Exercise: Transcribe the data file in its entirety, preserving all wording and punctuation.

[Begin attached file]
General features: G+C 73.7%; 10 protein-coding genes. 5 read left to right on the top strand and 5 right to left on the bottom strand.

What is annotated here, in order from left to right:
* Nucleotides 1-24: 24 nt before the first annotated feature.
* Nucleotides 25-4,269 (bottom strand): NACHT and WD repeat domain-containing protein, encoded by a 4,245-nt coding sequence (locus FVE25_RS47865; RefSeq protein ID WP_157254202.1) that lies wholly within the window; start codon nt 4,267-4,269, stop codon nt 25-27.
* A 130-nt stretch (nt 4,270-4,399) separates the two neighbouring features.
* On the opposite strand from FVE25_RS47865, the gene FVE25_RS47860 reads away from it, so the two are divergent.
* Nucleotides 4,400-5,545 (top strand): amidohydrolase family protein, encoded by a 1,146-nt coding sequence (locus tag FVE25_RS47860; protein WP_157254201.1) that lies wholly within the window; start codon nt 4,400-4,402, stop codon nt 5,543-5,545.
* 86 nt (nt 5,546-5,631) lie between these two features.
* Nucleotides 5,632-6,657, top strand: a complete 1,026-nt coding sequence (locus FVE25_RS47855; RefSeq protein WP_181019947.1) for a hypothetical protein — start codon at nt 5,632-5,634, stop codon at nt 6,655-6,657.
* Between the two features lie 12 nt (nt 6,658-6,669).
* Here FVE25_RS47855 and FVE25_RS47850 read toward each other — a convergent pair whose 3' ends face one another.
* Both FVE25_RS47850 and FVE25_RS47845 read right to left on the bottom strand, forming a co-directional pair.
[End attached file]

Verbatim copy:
General features: G+C 73.7%; 10 protein-coding genes. 5 read left to right on the top strand and 5 right to left on the bottom strand.

What is annotated here, in order from left to right:
* Nucleotides 1-24: 24 nt before the first annotated feature.
* Nucleotides 25-4,269 (bottom strand): NACHT and WD repeat domain-containing protein, encoded by a 4,245-nt coding sequence (locus FVE25_RS47865; RefSeq protein ID WP_157254202.1) that lies wholly within the window; start codon nt 4,267-4,269, stop codon nt 25-27.
* A 130-nt stretch (nt 4,270-4,399) separates the two neighbouring features.
* On the opposite strand from FVE25_RS47865, the gene FVE25_RS47860 reads away from it, so the two are divergent.
* Nucleotides 4,400-5,545 (top strand): amidohydrolase family protein, encoded by a 1,146-nt coding sequence (locus tag FVE25_RS47860; protein WP_157254201.1) that lies wholly within the window; start codon nt 4,400-4,402, stop codon nt 5,543-5,545.
* 86 nt (nt 5,546-5,631) lie between these two features.
* Nucleotides 5,632-6,657, top strand: a complete 1,026-nt coding sequence (locus FVE25_RS47855; RefSeq protein WP_181019947.1) for a hypothetical protein — start codon at nt 5,632-5,634, stop codon at nt 6,655-6,657.
* Between the two features lie 12 nt (nt 6,658-6,669).
* Here FVE25_RS47855 and FVE25_RS47850 read toward each other — a convergent pair whose 3' ends face one another.
* Both FVE25_RS47850 and FVE25_RS47845 read right to left on the bottom strand, forming a co-directional pair.